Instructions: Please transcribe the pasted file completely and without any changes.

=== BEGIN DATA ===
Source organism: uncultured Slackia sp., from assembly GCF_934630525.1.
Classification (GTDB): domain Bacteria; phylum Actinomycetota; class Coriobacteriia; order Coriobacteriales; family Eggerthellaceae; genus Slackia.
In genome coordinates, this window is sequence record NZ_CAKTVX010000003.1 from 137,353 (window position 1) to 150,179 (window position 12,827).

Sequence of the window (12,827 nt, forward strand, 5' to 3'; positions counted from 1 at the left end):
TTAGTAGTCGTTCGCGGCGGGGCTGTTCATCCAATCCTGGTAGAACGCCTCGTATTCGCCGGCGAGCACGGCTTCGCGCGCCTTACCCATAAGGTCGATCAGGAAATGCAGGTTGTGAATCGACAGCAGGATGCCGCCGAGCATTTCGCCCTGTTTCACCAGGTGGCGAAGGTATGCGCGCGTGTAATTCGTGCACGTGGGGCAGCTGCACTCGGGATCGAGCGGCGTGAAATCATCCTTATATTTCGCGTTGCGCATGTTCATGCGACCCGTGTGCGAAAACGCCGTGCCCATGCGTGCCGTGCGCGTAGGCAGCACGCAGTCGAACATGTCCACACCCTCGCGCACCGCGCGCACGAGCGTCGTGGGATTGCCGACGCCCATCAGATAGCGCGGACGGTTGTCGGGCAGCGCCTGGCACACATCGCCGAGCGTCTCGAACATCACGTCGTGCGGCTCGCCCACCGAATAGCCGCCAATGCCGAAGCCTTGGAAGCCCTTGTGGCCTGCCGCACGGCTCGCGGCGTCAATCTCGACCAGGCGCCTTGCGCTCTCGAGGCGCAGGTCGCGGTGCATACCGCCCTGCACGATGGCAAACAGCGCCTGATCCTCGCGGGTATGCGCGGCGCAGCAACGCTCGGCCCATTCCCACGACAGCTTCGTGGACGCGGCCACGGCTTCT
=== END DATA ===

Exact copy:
Source organism: uncultured Slackia sp., from assembly GCF_934630525.1.
Classification (GTDB): domain Bacteria; phylum Actinomycetota; class Coriobacteriia; order Coriobacteriales; family Eggerthellaceae; genus Slackia.
In genome coordinates, this window is sequence record NZ_CAKTVX010000003.1 from 137,353 (window position 1) to 150,179 (window position 12,827).

Sequence of the window (12,827 nt, forward strand, 5' to 3'; positions counted from 1 at the left end):
TTAGTAGTCGTTCGCGGCGGGGCTGTTCATCCAATCCTGGTAGAACGCCTCGTATTCGCCGGCGAGCACGGCTTCGCGCGCCTTACCCATAAGGTCGATCAGGAAATGCAGGTTGTGAATCGACAGCAGGATGCCGCCGAGCATTTCGCCCTGTTTCACCAGGTGGCGAAGGTATGCGCGCGTGTAATTCGTGCACGTGGGGCAGCTGCACTCGGGATCGAGCGGCGTGAAATCATCCTTATATTTCGCGTTGCGCATGTTCATGCGACCCGTGTGCGAAAACGCCGTGCCCATGCGTGCCGTGCGCGTAGGCAGCACGCAGTCGAACATGTCCACACCCTCGCGCACCGCGCGCACGAGCGTCGTGGGATTGCCGACGCCCATCAGATAGCGCGGACGGTTGTCGGGCAGCGCCTGGCACACATCGCCGAGCGTCTCGAACATCACGTCGTGCGGCTCGCCCACCGAATAGCCGCCAATGCCGAAGCCTTGGAAGCCCTTGTGGCCTGCCGCACGGCTCGCGGCGTCAATCTCGACCAGGCGCCTTGCGCTCTCGAGGCGCAGGTCGCGGTGCATACCGCCCTGCACGATGGCAAACAGCGCCTGATCCTCGCGGGTATGCGCGGCGCAGCAACGCTCGGCCCATTCCCACGACAGCTTCGTGGACGCGGCCACGGCTTCT